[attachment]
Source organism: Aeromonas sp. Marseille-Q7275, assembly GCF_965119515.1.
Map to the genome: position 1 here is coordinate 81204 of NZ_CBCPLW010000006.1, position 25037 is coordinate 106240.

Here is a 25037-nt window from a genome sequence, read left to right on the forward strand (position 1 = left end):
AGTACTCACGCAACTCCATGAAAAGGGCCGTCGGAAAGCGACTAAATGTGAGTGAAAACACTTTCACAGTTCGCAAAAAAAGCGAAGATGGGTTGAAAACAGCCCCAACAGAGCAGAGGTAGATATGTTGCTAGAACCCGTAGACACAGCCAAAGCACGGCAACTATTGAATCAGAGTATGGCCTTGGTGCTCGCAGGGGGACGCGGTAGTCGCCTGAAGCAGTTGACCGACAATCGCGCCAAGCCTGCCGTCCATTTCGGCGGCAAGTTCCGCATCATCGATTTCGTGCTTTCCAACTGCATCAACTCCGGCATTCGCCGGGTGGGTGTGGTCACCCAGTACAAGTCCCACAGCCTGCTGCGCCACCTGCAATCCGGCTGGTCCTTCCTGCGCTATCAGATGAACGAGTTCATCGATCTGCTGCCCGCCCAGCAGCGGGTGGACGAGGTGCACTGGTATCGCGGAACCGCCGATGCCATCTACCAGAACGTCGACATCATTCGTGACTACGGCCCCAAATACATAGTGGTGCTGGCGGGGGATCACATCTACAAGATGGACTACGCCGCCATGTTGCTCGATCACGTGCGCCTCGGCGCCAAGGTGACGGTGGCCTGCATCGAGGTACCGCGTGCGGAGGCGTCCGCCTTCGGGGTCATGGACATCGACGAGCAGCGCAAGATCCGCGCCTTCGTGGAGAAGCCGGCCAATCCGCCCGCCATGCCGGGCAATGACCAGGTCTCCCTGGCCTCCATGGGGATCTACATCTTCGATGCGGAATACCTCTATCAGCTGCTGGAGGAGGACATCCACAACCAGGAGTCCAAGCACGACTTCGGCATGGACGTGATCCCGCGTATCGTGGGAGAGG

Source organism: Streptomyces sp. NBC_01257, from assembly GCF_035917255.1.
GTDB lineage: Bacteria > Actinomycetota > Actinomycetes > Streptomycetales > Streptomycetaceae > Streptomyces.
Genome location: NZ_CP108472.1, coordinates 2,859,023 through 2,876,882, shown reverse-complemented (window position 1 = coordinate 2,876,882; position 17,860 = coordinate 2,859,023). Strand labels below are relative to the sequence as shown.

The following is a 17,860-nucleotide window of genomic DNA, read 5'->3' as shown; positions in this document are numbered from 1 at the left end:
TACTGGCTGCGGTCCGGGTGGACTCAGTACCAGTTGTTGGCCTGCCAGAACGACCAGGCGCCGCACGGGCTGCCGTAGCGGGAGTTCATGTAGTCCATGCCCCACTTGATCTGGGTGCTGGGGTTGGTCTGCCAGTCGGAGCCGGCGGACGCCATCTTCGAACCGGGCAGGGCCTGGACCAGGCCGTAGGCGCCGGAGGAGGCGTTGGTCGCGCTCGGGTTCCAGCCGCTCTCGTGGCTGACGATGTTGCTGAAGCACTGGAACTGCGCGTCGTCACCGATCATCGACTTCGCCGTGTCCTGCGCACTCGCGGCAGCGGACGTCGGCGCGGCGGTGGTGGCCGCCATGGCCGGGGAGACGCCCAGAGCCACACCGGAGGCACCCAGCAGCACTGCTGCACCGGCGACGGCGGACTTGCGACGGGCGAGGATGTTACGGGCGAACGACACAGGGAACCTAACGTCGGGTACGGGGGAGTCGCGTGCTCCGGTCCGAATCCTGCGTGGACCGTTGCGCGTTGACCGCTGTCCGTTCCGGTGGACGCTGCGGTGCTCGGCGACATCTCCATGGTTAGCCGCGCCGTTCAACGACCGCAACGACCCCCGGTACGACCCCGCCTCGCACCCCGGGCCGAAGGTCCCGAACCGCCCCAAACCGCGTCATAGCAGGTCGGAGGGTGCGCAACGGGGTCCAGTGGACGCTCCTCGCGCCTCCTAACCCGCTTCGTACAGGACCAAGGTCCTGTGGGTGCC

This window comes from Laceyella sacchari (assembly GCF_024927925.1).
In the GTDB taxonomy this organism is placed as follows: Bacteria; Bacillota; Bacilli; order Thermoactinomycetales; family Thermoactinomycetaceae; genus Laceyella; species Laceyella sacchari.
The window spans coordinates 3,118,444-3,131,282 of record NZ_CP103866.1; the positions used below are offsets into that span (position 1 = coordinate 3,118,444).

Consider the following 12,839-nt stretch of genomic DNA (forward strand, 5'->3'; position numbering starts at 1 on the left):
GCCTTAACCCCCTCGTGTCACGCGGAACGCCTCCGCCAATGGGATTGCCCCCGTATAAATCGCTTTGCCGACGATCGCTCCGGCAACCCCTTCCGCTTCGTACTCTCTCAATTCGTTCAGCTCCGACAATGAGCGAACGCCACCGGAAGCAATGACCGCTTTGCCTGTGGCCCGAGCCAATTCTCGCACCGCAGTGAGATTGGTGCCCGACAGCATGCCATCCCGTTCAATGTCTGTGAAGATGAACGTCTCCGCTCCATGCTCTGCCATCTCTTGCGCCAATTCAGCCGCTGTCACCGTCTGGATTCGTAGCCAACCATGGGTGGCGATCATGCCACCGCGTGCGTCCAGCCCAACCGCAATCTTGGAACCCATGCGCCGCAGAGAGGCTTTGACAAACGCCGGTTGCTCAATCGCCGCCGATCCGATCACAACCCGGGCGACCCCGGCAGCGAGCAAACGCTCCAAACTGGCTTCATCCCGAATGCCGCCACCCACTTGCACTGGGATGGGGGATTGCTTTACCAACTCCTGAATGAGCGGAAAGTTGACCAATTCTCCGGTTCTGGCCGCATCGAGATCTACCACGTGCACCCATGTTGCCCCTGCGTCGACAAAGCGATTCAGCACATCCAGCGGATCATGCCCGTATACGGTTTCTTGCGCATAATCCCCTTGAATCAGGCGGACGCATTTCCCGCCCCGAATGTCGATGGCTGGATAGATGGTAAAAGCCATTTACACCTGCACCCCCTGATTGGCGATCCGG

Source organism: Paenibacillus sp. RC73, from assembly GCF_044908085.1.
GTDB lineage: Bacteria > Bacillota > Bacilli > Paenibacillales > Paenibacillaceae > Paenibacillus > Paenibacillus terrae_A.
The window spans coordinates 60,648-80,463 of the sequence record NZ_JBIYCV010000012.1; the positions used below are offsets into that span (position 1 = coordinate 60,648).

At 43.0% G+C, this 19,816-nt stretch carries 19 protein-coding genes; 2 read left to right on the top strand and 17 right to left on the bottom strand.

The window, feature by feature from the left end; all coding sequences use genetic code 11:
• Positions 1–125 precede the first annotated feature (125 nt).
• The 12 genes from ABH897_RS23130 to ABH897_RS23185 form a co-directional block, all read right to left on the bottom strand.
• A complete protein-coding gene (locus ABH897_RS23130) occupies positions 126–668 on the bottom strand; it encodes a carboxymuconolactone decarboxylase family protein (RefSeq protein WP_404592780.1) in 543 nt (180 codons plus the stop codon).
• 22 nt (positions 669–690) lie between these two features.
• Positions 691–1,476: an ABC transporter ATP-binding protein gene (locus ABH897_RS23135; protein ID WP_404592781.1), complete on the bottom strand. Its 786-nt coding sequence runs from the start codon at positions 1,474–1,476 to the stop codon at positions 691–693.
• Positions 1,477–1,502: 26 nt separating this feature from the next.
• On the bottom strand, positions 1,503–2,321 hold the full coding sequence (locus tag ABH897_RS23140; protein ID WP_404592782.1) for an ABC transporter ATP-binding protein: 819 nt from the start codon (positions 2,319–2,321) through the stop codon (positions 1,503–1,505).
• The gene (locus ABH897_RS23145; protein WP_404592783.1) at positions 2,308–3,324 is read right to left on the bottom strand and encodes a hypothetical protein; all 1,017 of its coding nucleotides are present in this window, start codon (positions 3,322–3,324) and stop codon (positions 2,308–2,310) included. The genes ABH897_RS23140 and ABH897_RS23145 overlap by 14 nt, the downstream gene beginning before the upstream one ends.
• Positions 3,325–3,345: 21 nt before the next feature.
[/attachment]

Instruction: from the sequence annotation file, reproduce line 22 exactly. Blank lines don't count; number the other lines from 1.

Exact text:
• A complete protein-coding gene (locus ABH897_RS23130) occupies positions 126–668 on the bottom strand; it encodes a carboxymuconolactone decarboxylase family protein (RefSeq protein WP_404592780.1) in 543 nt (180 codons plus the stop codon).